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Re: Quicksilver

Post by quicksilver-wsr »

:D Am trying my damndest!

Check out my worry-lines, greying hair and house falling to pieces for want of TLC!

N.

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Re: Quicksilver

Post by quicksilver-wsr »

With this year rapidly screeching to its conclusion, a quick update on progress with Quicksilver ...

We are concentrating on the pattern-making chore which must precede manufacture of the outer hull "shell". When this Kevlar-clad shell is built, Quicksilver will begin to look more traditionally boat-like, with its vee-shaped underside and the chine and main step.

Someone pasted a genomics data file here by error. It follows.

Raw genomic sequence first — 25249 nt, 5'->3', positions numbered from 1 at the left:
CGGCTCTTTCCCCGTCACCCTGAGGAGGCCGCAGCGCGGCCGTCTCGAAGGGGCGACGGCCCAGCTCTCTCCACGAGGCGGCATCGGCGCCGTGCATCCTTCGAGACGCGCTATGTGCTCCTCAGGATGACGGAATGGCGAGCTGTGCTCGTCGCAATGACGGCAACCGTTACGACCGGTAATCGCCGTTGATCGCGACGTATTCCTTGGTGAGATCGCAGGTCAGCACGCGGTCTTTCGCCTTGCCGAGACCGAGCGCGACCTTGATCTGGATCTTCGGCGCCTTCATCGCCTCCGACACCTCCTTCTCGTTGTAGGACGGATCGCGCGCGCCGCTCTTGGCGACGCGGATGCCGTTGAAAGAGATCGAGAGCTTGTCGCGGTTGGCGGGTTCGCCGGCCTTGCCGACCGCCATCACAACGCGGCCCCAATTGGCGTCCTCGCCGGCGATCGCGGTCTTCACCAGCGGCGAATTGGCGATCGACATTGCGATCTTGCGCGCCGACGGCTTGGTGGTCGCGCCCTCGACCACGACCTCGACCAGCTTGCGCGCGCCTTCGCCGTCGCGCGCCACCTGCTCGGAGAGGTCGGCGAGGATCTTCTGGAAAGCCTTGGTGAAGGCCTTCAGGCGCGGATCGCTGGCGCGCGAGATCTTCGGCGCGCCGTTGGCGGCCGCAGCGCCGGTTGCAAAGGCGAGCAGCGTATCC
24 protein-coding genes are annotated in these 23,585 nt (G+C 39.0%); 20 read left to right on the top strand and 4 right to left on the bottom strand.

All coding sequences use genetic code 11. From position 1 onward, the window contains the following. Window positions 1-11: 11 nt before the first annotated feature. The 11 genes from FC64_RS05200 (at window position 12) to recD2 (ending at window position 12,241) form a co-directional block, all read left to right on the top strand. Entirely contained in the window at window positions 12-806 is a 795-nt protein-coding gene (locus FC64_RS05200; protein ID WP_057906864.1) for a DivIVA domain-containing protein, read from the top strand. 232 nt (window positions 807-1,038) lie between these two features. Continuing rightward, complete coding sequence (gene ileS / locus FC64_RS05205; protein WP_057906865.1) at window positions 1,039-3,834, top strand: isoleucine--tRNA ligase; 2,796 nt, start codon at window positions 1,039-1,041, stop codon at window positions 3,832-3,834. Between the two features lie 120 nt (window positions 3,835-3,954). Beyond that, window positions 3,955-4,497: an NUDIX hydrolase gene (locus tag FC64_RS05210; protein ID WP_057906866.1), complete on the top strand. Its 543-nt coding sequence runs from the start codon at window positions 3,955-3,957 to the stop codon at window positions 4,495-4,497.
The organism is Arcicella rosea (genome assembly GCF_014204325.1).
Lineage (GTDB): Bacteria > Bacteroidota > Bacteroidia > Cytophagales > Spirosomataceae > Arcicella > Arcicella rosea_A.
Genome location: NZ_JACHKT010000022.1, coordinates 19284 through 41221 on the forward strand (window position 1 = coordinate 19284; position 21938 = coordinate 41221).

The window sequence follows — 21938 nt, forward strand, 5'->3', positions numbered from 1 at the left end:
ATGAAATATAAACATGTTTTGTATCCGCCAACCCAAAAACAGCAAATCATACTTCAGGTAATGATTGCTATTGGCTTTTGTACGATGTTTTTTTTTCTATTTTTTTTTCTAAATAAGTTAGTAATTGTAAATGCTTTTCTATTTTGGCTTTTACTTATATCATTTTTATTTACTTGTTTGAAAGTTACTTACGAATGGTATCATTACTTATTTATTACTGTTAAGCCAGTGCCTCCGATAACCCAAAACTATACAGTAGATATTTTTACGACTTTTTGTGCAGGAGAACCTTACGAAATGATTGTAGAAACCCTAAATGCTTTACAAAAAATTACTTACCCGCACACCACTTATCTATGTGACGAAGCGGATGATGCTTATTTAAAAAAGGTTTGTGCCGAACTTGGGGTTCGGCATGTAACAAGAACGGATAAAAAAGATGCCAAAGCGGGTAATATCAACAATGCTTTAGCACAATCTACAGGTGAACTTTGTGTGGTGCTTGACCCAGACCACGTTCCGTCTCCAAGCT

The area in question is shown in this CAD image in blues and greens:
70-mph-water-probe_Blurred low res version.jpg
Other than this outer-skin work, we did engine-running tests at Bruntingthorpe Proving Ground the past two weekends (one run being at maximum thrust). We'll be testing our own "home-built" engine-driven electrical power generation system at max RPM, too, very soon - again at Bruntingthorpe.

No question, this has been a frustrating year for the project, with progress slow, but we are are still edging forward.

Like everybody else over the past few years, I have seen predictions of three-way, four-way and five-way battles for the WWSR, but I don't think that was ever remotely feasible. There is more likely to be one boat, maybe two, at different times.

Nigel
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malcolm uk
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Re: Quicksilver

Post by malcolm uk »

Nigel,

The Economist has put out a You Tube piece placing Quicksilver at the forefront of the water speed record contenders in 2015. What is the information regarding a bid - will it be on Coniston Water?

Malcolm